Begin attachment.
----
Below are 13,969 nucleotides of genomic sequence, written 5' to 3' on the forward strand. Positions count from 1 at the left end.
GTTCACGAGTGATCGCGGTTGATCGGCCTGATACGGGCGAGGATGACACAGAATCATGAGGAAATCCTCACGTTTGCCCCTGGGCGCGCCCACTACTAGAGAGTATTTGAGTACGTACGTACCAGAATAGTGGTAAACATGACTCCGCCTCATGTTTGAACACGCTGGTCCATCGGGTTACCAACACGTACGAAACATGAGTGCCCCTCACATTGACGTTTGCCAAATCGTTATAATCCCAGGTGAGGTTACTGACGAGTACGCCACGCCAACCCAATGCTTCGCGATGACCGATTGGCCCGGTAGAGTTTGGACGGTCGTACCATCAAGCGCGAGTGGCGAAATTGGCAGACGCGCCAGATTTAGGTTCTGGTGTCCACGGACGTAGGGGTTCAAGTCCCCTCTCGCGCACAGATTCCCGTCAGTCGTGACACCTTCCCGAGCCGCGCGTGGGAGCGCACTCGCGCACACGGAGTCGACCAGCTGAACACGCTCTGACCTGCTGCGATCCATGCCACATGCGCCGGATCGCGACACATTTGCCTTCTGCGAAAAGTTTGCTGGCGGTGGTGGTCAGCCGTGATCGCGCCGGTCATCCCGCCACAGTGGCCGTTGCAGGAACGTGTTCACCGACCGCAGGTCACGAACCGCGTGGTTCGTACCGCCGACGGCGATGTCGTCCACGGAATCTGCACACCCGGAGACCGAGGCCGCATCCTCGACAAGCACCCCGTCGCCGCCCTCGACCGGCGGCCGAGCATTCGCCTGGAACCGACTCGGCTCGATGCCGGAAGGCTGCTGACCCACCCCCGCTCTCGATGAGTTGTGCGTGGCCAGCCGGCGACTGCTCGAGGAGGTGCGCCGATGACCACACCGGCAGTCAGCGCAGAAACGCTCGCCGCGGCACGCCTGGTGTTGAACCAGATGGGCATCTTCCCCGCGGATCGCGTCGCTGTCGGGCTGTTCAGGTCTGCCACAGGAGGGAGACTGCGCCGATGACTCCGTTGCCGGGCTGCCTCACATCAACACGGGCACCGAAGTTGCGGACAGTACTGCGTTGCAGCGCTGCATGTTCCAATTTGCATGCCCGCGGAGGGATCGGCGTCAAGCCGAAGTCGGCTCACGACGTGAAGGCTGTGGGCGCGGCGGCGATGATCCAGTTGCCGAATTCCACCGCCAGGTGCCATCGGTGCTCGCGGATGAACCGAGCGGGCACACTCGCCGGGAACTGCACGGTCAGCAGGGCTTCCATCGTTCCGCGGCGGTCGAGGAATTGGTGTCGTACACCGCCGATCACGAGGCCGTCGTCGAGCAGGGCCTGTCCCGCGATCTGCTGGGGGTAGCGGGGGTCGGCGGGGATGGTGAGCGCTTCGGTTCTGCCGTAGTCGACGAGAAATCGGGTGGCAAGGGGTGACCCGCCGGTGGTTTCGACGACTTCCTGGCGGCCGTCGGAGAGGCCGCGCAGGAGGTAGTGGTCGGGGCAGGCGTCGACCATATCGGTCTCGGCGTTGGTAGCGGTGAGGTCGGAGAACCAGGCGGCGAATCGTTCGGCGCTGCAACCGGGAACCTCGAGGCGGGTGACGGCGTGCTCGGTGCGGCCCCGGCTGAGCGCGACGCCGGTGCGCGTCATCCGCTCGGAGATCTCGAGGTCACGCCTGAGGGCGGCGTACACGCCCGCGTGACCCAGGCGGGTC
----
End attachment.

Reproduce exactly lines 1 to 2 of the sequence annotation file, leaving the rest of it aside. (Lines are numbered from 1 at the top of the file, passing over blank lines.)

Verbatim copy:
Below are 13,969 nucleotides of genomic sequence, written 5' to 3' on the forward strand. Positions count from 1 at the left end.
GTTCACGAGTGATCGCGGTTGATCGGCCTGATACGGGCGAGGATGACACAGAATCATGAGGAAATCCTCACGTTTGCCCCTGGGCGCGCCCACTACTAGAGAGTATTTGAGTACGTACGTACCAGAATAGTGGTAAACATGACTCCGCCTCATGTTTGAACACGCTGGTCCATCGGGTTACCAACACGTACGAAACATGAGTGCCCCTCACATTGACGTTTGCCAAATCGTTATAATCCCAGGTGAGGTTACTGACGAGTACGCCACGCCAACCCAATGCTTCGCGATGACCGATTGGCCCGGTAGAGTTTGGACGGTCGTACCATCAAGCGCGAGTGGCGAAATTGGCAGACGCGCCAGATTTAGGTTCTGGTGTCCACGGACGTAGGGGTTCAAGTCCCCTCTCGCGCACAGATTCCCGTCAGTCGTGACACCTTCCCGAGCCGCGCGTGGGAGCGCACTCGCGCACACGGAGTCGACCAGCTGAACACGCTCTGACCTGCTGCGATCCATGCCACATGCGCCGGATCGCGACACATTTGCCTTCTGCGAAAAGTTTGCTGGCGGTGGTGGTCAGCCGTGATCGCGCCGGTCATCCCGCCACAGTGGCCGTTGCAGGAACGTGTTCACCGACCGCAGGTCACGAACCGCGTGGTTCGTACCGCCGACGGCGATGTCGTCCACGGAATCTGCACACCCGGAGACCGAGGCCGCATCCTCGACAAGCACCCCGTCGCCGCCCTCGACCGGCGGCCGAGCATTCGCCTGGAACCGACTCGGCTCGATGCCGGAAGGCTGCTGACCCACCCCCGCTCTCGATGAGTTGTGCGTGGCCAGCCGGCGACTGCTCGAGGAGGTGCGCCGATGACCACACCGGCAGTCAGCGCAGAAACGCTCGCCGCGGCACGCCTGGTGTTGAACCAGATGGGCATCTTCCCCGCGGATCGCGTCGCTGTCGGGCTGTTCAGGTCTGCCACAGGAGGGAGACTGCGCCGATGACTCCGTTGCCGGGCTGCCTCACATCAACACGGGCACCGAAGTTGCGGACAGTACTGCGTTGCAGCGCTGCATGTTCCAATTTGCATGCCCGCGGAGGGATCGGCGTCAAGCCGAAGTCGGCTCACGACGTGAAGGCTGTGGGCGCGGCGGCGATGATCCAGTTGCCGAATTCCACCGCCAGGTGCCATCGGTGCTCGCGGATGAACCGAGCGGGCACACTCGCCGGGAACTGCACGGTCAGCAGGGCTTCCATCGTTCCGCGGCGGTCGAGGAATTGGTGTCGTACACCGCCGATCACGAGGCCGTCGTCGAGCAGGGCCTGTCCCGCGATCTGCTGGGGGTAGCGGGGGTCGGCGGGGATGGTGAGCGCTTCGGTTCTGCCGTAGTCGACGAGAAATCGGGTGGCAAGGGGTGACCCGCCGGTGGTTTCGACGACTTCCTGGCGGCCGTCGGAGAGGCCGCGCAGGAGGTAGTGGTCGGGGCAGGCGTCGACCATATCGGTCTCGGCGTTGGTAGCGGTGAGGTCGGAGAACCAGGCGGCGAATCGTTCGGCGCTGCAACCGGGAACCTCGAGGCGGGTGACGGCGTGCTCGGTGCGGCCCCGGCTGAGCGCGACGCCGGTGCGCGTCATCCGCTCGGAGATCTCGAGGTCACGCCTGAGGGCGGCGTACACGCCCGCGTGACCCAGGCGGGTC